2. Went to Fuji’s this evening with my girlfriend for Valentines Day. As busy as they were and even without reservations (recommended) we were seated at a hibachi grill quite quickly. The show was very entertaining and couldn’t get any classier! Yes there was the typical showmanship of getting shot in the mouth with sake, juggling spatulas and flipping food into the patrons mouths, but without that, Fuji’s would be just another dull restaurant with really good food.
    Now as for the food…… dinner started with the Dragonback sushi…. a combination of spicy tuna and eel which was very good (best sushi I have had in years and in my opionion the only good sushi locally). The soup had an initial taste that was enjoyable however it seemed that with each new bite it tasted more and more watery.
    For an entree I ordered the steak (rare) and shrimp which was cooked to perfection.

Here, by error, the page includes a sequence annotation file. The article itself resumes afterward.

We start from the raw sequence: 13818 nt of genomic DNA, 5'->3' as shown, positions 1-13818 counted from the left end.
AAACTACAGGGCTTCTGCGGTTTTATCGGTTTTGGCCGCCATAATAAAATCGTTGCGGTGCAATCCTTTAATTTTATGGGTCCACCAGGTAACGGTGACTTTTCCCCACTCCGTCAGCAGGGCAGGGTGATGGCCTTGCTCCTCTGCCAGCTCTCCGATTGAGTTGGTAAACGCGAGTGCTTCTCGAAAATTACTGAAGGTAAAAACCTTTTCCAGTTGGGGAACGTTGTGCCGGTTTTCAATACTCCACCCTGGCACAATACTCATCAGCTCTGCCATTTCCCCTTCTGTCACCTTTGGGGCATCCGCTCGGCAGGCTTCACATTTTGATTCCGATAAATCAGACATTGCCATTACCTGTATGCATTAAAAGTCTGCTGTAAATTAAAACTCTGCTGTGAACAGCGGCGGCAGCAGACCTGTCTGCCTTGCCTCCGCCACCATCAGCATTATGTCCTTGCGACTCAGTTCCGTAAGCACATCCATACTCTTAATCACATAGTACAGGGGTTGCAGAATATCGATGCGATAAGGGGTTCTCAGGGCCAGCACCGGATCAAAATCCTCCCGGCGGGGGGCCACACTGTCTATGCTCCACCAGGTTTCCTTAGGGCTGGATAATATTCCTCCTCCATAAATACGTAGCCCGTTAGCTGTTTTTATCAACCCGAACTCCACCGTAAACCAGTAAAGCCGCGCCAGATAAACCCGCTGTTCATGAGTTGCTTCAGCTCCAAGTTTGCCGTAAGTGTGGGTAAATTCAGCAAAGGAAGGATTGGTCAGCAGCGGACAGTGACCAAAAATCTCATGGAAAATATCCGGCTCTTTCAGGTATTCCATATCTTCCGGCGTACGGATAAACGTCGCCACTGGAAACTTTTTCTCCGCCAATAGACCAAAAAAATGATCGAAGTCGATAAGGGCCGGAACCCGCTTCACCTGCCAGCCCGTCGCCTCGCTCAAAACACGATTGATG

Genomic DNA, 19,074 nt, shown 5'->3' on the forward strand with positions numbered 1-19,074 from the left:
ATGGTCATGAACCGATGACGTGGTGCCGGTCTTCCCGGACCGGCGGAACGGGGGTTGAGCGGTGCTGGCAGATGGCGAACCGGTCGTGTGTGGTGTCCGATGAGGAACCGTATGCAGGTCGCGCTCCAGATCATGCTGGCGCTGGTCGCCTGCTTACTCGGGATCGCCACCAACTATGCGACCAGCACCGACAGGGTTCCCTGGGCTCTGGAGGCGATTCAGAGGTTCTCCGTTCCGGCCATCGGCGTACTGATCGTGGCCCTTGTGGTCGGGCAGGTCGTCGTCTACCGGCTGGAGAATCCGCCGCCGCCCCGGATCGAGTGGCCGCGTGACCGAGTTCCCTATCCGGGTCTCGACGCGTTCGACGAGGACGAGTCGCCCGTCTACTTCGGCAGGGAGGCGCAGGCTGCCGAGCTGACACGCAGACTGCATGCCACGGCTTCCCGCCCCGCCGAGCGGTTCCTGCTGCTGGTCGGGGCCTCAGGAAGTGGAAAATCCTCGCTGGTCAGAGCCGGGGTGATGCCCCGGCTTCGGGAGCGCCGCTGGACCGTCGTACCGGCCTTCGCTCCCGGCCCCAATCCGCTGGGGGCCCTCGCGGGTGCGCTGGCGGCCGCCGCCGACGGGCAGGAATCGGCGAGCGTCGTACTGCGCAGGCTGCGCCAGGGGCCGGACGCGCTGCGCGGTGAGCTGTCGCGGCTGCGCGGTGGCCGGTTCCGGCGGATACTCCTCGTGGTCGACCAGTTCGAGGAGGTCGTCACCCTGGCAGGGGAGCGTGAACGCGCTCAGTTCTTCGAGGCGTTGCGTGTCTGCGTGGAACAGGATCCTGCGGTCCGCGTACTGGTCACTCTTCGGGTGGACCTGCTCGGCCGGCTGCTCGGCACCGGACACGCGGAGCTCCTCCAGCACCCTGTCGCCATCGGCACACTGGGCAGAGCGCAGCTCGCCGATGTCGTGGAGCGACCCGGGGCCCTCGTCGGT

The steak was very flavorful and tender. The shrimp was perfectly cooked. To complete the entree we were served fried rice and stir-fried vegetables along with a couple of Japanese sauces. Though portioning wasn’t consistent from one patron to another around our grill it was still very filling and generous.
    Overall the experience we had at Fuji’s tonight was enjoyable and memorable. We look forward to our next trip there.

  3. You’re right, my bad. Throwing food and squirting drinks at customers is the epitome of class. Well, maybe for Grand Forks it is.